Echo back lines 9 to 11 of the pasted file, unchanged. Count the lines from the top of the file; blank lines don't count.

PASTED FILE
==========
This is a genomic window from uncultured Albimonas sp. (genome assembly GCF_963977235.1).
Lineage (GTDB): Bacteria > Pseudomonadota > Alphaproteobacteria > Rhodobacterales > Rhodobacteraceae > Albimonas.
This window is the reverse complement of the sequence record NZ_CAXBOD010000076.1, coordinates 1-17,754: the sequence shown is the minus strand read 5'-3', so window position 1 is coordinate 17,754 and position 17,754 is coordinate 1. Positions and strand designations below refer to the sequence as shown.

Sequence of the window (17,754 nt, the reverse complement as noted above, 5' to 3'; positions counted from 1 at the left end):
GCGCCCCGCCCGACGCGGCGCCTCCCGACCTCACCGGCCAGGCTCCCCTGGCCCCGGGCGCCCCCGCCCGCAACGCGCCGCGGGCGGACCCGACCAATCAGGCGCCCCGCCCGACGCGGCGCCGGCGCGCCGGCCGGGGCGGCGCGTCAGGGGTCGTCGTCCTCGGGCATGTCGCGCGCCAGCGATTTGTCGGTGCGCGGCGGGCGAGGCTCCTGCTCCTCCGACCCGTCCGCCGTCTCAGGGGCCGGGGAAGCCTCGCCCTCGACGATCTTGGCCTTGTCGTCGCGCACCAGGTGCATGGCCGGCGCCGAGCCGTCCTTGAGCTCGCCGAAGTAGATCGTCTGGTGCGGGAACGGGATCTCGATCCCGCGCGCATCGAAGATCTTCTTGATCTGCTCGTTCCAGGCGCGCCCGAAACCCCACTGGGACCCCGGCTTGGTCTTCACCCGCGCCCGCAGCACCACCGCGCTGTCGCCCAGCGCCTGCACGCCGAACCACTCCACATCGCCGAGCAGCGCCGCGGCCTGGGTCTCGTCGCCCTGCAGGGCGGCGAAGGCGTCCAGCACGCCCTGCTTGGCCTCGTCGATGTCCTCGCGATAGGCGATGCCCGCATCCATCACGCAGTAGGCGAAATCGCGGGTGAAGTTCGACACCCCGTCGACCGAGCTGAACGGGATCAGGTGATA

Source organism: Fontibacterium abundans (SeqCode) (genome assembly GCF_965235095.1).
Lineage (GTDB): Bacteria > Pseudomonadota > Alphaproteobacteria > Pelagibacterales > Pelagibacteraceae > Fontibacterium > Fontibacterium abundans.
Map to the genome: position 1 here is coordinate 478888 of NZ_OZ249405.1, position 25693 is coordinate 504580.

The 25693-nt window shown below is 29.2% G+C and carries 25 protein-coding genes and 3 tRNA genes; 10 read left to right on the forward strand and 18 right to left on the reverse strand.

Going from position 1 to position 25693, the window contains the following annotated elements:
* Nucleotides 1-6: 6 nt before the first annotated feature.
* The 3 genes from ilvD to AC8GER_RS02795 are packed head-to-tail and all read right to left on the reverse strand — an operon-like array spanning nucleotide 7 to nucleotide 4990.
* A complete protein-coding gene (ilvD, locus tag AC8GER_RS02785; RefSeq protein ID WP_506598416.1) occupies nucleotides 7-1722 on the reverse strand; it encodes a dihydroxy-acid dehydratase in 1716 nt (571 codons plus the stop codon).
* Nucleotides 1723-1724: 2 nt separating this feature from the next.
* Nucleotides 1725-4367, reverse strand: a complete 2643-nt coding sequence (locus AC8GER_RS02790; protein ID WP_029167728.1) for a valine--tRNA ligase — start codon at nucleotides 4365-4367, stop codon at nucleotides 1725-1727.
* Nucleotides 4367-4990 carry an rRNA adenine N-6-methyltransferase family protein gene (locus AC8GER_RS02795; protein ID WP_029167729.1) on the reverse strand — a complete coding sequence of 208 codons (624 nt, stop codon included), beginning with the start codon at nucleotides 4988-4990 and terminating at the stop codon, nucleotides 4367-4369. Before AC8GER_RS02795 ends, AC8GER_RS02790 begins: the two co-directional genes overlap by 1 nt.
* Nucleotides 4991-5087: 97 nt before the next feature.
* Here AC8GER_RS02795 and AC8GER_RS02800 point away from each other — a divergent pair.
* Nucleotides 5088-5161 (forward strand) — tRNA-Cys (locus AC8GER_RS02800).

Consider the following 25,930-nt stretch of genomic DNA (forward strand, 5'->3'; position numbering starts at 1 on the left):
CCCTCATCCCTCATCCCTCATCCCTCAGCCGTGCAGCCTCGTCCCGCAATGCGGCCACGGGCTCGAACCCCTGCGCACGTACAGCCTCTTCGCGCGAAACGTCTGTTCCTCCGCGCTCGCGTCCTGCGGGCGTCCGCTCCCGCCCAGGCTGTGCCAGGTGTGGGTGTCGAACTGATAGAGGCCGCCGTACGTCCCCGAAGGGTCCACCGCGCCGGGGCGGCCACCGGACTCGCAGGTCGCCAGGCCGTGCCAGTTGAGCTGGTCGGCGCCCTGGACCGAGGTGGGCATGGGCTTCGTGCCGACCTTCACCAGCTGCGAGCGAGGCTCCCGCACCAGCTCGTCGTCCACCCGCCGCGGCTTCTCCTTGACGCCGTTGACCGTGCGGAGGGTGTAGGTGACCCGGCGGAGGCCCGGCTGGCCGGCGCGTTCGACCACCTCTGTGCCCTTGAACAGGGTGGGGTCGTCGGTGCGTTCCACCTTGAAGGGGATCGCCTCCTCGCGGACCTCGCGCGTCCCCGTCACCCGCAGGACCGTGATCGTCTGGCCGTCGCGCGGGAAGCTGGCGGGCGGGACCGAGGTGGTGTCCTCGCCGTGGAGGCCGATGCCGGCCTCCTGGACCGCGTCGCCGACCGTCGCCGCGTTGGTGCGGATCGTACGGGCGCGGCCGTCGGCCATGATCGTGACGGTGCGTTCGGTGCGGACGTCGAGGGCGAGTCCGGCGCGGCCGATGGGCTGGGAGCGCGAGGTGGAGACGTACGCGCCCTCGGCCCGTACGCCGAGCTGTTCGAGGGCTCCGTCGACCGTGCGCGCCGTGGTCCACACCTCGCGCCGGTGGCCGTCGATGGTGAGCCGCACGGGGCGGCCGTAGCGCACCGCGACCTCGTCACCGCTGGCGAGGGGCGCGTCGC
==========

The 25693-nt window shown below is 29.2% G+C and carries 25 protein-coding genes and 3 tRNA genes; 10 read left to right on the forward strand and 18 right to left on the reverse strand.

Going from position 1 to position 25693, the window contains the following annotated elements:
* Nucleotides 1-6: 6 nt before the first annotated feature.